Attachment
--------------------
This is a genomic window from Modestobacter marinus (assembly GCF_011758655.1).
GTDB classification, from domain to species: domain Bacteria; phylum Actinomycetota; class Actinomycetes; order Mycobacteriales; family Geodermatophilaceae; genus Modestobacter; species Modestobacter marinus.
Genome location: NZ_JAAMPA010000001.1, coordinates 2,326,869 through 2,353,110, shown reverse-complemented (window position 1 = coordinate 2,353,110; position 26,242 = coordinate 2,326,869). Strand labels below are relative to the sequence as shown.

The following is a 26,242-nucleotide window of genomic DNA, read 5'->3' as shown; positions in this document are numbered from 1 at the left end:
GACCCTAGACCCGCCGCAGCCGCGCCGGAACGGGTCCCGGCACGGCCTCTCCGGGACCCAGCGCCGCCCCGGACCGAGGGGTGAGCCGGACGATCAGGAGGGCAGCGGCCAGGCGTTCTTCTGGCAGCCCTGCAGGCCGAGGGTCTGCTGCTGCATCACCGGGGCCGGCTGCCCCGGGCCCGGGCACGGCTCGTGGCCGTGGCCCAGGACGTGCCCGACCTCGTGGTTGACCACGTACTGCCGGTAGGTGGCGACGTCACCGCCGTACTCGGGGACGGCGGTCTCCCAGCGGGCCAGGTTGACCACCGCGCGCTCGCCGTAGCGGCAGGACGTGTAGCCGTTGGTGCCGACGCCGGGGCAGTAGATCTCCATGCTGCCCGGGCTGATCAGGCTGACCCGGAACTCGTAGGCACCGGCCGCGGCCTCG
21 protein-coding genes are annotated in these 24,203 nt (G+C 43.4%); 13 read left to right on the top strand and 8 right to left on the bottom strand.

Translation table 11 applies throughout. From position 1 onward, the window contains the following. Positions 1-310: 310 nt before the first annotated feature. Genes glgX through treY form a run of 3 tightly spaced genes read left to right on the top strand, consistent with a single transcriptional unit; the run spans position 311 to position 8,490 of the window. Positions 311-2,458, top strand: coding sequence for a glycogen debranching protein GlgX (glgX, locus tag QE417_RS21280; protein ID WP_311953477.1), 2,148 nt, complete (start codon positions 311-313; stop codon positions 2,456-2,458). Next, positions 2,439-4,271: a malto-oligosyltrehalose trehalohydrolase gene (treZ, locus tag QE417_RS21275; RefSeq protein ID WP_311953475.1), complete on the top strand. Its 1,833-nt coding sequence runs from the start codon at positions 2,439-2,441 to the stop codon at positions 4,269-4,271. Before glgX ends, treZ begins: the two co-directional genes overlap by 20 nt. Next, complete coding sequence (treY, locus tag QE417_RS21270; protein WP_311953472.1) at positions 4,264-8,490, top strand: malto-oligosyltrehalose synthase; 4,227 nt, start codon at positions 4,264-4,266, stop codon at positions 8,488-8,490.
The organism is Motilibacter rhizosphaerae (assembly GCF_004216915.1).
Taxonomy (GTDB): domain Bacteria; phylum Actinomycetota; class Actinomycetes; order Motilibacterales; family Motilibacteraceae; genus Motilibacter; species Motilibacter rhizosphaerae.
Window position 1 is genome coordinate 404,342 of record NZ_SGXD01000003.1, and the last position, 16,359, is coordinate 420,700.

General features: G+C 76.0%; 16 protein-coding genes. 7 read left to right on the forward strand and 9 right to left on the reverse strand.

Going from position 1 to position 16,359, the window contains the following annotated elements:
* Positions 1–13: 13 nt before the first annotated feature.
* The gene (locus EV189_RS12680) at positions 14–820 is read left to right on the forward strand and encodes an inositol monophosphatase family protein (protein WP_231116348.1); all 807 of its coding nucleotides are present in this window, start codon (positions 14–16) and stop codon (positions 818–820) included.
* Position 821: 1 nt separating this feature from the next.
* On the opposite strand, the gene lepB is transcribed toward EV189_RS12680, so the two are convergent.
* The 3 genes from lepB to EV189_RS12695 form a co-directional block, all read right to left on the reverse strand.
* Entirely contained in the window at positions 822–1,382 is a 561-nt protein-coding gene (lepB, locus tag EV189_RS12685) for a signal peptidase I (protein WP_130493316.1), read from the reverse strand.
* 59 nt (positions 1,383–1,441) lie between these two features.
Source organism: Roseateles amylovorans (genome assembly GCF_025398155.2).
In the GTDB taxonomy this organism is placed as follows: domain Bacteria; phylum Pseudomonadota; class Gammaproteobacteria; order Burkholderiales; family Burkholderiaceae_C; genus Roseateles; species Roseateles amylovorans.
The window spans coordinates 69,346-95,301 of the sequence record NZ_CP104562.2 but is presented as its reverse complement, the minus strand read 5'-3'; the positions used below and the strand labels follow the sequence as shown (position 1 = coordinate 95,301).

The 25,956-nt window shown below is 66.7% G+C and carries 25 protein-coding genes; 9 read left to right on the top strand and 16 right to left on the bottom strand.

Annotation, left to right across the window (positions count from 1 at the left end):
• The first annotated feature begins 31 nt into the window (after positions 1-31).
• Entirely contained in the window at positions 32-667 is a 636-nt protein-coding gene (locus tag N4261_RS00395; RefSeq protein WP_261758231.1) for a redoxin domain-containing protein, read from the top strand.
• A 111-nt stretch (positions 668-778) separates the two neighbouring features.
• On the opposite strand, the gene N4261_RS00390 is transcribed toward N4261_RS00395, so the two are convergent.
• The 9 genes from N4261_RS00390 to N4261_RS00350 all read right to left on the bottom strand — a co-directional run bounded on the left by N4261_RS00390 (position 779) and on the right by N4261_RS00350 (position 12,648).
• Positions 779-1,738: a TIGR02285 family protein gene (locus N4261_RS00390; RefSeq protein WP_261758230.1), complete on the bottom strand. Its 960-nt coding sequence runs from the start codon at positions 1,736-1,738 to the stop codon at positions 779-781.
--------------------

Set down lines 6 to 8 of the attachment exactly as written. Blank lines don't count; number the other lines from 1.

21 protein-coding genes are annotated in these 24,203 nt (G+C 43.4%); 13 read left to right on the top strand and 8 right to left on the bottom strand.

Translation table 11 applies throughout. From position 1 onward, the window contains the following. Positions 1-310: 310 nt before the first annotated feature. Genes glgX through treY form a run of 3 tightly spaced genes read left to right on the top strand, consistent with a single transcriptional unit; the run spans position 311 to position 8,490 of the window. Positions 311-2,458, top strand: coding sequence for a glycogen debranching protein GlgX (glgX, locus tag QE417_RS21280; protein ID WP_311953477.1), 2,148 nt, complete (start codon positions 311-313; stop codon positions 2,456-2,458). Next, positions 2,439-4,271: a malto-oligosyltrehalose trehalohydrolase gene (treZ, locus tag QE417_RS21275; RefSeq protein ID WP_311953475.1), complete on the top strand. Its 1,833-nt coding sequence runs from the start codon at positions 2,439-2,441 to the stop codon at positions 4,269-4,271. Before glgX ends, treZ begins: the two co-directional genes overlap by 20 nt. Next, complete coding sequence (treY, locus tag QE417_RS21270; protein WP_311953472.1) at positions 4,264-8,490, top strand: malto-oligosyltrehalose synthase; 4,227 nt, start codon at positions 4,264-4,266, stop codon at positions 8,488-8,490.
The organism is Motilibacter rhizosphaerae (assembly GCF_004216915.1).